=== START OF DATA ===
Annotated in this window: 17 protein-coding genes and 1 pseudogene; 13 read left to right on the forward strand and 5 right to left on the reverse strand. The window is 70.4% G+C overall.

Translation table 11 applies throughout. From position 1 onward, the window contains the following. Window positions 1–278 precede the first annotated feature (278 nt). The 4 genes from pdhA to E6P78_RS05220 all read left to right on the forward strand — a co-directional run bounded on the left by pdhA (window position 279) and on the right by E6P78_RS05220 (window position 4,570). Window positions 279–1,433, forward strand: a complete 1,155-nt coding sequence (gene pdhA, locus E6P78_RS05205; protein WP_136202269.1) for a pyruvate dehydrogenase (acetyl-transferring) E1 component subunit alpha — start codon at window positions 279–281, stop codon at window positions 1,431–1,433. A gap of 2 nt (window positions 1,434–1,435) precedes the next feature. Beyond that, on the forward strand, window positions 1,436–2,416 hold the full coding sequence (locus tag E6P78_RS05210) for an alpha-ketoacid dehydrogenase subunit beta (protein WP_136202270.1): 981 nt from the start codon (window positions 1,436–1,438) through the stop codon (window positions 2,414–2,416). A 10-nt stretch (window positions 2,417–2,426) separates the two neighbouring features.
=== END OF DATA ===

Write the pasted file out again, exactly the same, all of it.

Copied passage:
Annotated in this window: 17 protein-coding genes and 1 pseudogene; 13 read left to right on the forward strand and 5 right to left on the reverse strand. The window is 70.4% G+C overall.

Translation table 11 applies throughout. From position 1 onward, the window contains the following. Window positions 1–278 precede the first annotated feature (278 nt). The 4 genes from pdhA to E6P78_RS05220 all read left to right on the forward strand — a co-directional run bounded on the left by pdhA (window position 279) and on the right by E6P78_RS05220 (window position 4,570). Window positions 279–1,433, forward strand: a complete 1,155-nt coding sequence (gene pdhA, locus E6P78_RS05205; protein WP_136202269.1) for a pyruvate dehydrogenase (acetyl-transferring) E1 component subunit alpha — start codon at window positions 279–281, stop codon at window positions 1,431–1,433. A gap of 2 nt (window positions 1,434–1,435) precedes the next feature. Beyond that, on the forward strand, window positions 1,436–2,416 hold the full coding sequence (locus tag E6P78_RS05210) for an alpha-ketoacid dehydrogenase subunit beta (protein WP_136202270.1): 981 nt from the start codon (window positions 1,436–1,438) through the stop codon (window positions 2,414–2,416). A 10-nt stretch (window positions 2,417–2,426) separates the two neighbouring features.